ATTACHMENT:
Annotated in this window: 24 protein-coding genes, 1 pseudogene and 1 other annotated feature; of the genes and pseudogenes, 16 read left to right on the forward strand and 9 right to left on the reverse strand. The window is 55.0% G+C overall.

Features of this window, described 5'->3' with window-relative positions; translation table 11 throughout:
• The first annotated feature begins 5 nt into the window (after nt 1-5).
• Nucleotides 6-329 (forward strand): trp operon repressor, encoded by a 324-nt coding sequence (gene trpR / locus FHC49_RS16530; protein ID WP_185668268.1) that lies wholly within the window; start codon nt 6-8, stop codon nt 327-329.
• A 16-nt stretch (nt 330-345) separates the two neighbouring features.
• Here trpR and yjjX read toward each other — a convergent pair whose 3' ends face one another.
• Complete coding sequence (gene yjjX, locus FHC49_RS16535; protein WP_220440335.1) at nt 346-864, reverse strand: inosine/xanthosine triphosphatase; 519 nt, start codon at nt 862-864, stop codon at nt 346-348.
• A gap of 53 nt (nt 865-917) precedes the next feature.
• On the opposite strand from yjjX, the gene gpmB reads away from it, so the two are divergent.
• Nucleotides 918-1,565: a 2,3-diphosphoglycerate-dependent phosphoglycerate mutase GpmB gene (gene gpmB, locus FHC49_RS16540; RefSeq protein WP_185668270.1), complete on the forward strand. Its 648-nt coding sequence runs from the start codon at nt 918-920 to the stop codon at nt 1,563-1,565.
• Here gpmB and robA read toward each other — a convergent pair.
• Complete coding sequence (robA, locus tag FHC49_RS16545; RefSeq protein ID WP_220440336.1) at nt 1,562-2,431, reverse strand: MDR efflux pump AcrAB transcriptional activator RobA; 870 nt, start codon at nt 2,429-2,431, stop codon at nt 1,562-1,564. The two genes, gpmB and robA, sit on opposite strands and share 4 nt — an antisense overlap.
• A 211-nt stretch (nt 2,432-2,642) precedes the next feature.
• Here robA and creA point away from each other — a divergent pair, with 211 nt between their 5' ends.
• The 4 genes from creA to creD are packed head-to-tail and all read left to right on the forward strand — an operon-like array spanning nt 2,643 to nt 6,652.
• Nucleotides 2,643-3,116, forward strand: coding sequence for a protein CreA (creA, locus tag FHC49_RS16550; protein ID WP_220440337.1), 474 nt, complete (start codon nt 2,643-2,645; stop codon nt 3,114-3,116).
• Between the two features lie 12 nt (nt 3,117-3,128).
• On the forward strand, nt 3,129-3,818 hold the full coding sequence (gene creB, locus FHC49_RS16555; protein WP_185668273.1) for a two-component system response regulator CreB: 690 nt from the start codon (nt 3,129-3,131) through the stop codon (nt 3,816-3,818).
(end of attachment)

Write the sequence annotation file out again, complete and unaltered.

Annotated in this window: 24 protein-coding genes, 1 pseudogene and 1 other annotated feature; of the genes and pseudogenes, 16 read left to right on the forward strand and 9 right to left on the reverse strand. The window is 55.0% G+C overall.

Features of this window, described 5'->3' with window-relative positions; translation table 11 throughout:
• The first annotated feature begins 5 nt into the window (after nt 1-5).
• Nucleotides 6-329 (forward strand): trp operon repressor, encoded by a 324-nt coding sequence (gene trpR / locus FHC49_RS16530; protein ID WP_185668268.1) that lies wholly within the window; start codon nt 6-8, stop codon nt 327-329.
• A 16-nt stretch (nt 330-345) separates the two neighbouring features.
• Here trpR and yjjX read toward each other — a convergent pair whose 3' ends face one another.
• Complete coding sequence (gene yjjX, locus FHC49_RS16535; protein WP_220440335.1) at nt 346-864, reverse strand: inosine/xanthosine triphosphatase; 519 nt, start codon at nt 862-864, stop codon at nt 346-348.
• A gap of 53 nt (nt 865-917) precedes the next feature.
• On the opposite strand from yjjX, the gene gpmB reads away from it, so the two are divergent.
• Nucleotides 918-1,565: a 2,3-diphosphoglycerate-dependent phosphoglycerate mutase GpmB gene (gene gpmB, locus FHC49_RS16540; RefSeq protein WP_185668270.1), complete on the forward strand. Its 648-nt coding sequence runs from the start codon at nt 918-920 to the stop codon at nt 1,563-1,565.
• Here gpmB and robA read toward each other — a convergent pair.
• Complete coding sequence (robA, locus tag FHC49_RS16545; RefSeq protein ID WP_220440336.1) at nt 1,562-2,431, reverse strand: MDR efflux pump AcrAB transcriptional activator RobA; 870 nt, start codon at nt 2,429-2,431, stop codon at nt 1,562-1,564. The two genes, gpmB and robA, sit on opposite strands and share 4 nt — an antisense overlap.
• A 211-nt stretch (nt 2,432-2,642) precedes the next feature.
• Here robA and creA point away from each other — a divergent pair, with 211 nt between their 5' ends.
• The 4 genes from creA to creD are packed head-to-tail and all read left to right on the forward strand — an operon-like array spanning nt 2,643 to nt 6,652.
• Nucleotides 2,643-3,116, forward strand: coding sequence for a protein CreA (creA, locus tag FHC49_RS16550; protein ID WP_220440337.1), 474 nt, complete (start codon nt 2,643-2,645; stop codon nt 3,114-3,116).
• Between the two features lie 12 nt (nt 3,117-3,128).
• On the forward strand, nt 3,129-3,818 hold the full coding sequence (gene creB, locus FHC49_RS16555; protein WP_185668273.1) for a two-component system response regulator CreB: 690 nt from the start codon (nt 3,129-3,131) through the stop codon (nt 3,816-3,818).